How to keep your Fine Wines at their Best
If you haven’t quite decided on whether to store your wine in a bonded warehouse, it’s highly likely you’ll be opting to keep it at home where it can age under your own watchful eye.
But before you go leaving it on that old wine rack in the kitchen there are a few things you should consider when storing your bottles.
- No Shaking
There are theories that vibration could damage wine in the long term by speeding up the chemical reactions in the liquid. Some serious collectors fret about even the subtle vibrations caused by electronic appliances, though there’s little evidence documenting the impacts of this. Significant vibrations could possibly disturb the sediment in older wines and keep them from settling, potentially making them unpleasantly gritty.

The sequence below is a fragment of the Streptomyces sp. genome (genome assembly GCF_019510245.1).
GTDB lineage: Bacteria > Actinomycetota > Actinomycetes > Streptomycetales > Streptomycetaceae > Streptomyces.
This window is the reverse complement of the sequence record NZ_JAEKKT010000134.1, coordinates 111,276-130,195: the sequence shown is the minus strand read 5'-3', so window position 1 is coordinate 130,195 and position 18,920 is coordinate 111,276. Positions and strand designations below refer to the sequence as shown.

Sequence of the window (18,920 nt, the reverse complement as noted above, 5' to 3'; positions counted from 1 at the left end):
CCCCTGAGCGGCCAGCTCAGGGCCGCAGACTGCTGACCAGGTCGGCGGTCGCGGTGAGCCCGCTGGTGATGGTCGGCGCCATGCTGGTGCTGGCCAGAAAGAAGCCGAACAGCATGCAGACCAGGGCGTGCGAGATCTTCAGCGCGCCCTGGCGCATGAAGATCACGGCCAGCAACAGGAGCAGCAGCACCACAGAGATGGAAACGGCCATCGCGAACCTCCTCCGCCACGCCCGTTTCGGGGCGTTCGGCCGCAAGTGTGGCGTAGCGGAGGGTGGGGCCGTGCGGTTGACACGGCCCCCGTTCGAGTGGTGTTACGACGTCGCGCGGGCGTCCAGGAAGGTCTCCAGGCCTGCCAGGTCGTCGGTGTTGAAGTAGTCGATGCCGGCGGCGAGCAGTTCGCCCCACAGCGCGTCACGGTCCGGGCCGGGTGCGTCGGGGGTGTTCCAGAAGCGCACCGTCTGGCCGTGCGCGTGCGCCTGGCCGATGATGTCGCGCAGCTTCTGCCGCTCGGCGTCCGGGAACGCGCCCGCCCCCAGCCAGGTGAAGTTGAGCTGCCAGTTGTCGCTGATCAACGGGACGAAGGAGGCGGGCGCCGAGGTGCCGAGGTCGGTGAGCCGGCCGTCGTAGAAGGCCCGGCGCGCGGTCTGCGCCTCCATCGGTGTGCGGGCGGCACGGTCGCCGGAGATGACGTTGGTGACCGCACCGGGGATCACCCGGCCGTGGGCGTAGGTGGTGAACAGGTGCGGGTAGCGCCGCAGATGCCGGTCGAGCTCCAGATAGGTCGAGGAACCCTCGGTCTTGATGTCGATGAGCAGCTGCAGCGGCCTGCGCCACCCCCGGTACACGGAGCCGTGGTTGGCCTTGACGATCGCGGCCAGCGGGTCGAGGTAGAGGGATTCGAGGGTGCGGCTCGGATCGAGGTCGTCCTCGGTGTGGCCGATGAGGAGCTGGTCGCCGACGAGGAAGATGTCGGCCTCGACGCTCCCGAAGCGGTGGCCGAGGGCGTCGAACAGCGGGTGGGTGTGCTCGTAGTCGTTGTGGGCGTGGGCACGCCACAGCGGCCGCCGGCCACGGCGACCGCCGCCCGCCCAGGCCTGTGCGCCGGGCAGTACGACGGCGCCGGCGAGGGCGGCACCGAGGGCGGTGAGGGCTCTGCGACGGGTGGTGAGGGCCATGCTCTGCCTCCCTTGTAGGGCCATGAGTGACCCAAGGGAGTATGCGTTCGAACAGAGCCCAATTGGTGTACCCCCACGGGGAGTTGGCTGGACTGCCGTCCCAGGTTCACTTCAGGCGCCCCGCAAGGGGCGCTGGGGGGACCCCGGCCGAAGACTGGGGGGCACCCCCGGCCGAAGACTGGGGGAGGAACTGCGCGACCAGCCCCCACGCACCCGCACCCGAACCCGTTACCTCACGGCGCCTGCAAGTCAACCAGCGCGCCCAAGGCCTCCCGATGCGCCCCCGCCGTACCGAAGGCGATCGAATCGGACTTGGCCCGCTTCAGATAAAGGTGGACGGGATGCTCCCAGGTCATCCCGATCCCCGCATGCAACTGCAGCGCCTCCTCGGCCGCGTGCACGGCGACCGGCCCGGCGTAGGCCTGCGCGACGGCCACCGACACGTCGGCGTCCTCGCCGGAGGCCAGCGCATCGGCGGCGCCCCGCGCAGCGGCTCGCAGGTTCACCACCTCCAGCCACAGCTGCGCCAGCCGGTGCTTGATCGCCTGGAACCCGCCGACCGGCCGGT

- Keep it Horizontal
Traditionally, bottles have been stored on their sides in order to keep the liquid up against the cork, which theoretically should keep the cork from drying out. If you’re planning on drinking these bottles in the near- to mid-term, or if the bottles have alternative closures (screw caps, glass or plastic corks), this is not necessary.
- Lights Out
Light, especially sunlight, can pose a potential problem for long-term storage. The sun’s UV rays can degrade and prematurely age wine. One of the reasons why vintners use coloured glass bottles? They’re like sunglasses for wine. Light from household bulbs probably won’t damage the wine itself, but can fade your labels in the long run.
- Chill Out
Heat is enemy number one for wine. Temperatures higher than 70° F will age a wine more quickly than is usually desirable. And if it gets too much hotter, your wine may get “cooked,” resulting in flat aromas and flavours. The ideal temperature range is between 45° F and 65° F (and 55° F is often cited as close to perfect), though this isn’t an exact science.